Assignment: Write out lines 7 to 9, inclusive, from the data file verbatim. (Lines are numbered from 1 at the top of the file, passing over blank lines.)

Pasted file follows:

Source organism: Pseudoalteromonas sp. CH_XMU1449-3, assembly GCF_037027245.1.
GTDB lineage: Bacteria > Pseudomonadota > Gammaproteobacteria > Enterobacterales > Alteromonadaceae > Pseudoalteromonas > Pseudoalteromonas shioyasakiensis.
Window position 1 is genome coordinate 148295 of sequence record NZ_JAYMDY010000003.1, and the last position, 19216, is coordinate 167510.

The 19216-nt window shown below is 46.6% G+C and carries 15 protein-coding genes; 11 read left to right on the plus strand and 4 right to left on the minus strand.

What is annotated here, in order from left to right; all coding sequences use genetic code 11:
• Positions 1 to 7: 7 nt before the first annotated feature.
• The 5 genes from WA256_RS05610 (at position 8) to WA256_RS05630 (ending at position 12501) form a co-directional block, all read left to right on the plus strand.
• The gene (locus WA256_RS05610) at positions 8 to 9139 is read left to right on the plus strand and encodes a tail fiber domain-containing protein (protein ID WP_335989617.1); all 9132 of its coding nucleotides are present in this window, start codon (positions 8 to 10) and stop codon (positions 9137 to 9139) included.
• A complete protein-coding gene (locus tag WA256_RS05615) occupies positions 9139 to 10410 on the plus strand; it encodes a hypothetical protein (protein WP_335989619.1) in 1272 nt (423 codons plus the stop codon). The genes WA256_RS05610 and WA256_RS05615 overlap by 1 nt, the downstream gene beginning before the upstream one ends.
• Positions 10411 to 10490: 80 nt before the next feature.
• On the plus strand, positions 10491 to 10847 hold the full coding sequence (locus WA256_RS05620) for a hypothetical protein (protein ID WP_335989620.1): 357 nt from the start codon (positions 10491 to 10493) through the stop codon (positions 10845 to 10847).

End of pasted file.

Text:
• The 5 genes from WA256_RS05610 (at position 8) to WA256_RS05630 (ending at position 12501) form a co-directional block, all read left to right on the plus strand.
• The gene (locus WA256_RS05610) at positions 8 to 9139 is read left to right on the plus strand and encodes a tail fiber domain-containing protein (protein ID WP_335989617.1); all 9132 of its coding nucleotides are present in this window, start codon (positions 8 to 10) and stop codon (positions 9137 to 9139) included.
• A complete protein-coding gene (locus tag WA256_RS05615) occupies positions 9139 to 10410 on the plus strand; it encodes a hypothetical protein (protein WP_335989619.1) in 1272 nt (423 codons plus the stop codon). The genes WA256_RS05610 and WA256_RS05615 overlap by 1 nt, the downstream gene beginning before the upstream one ends.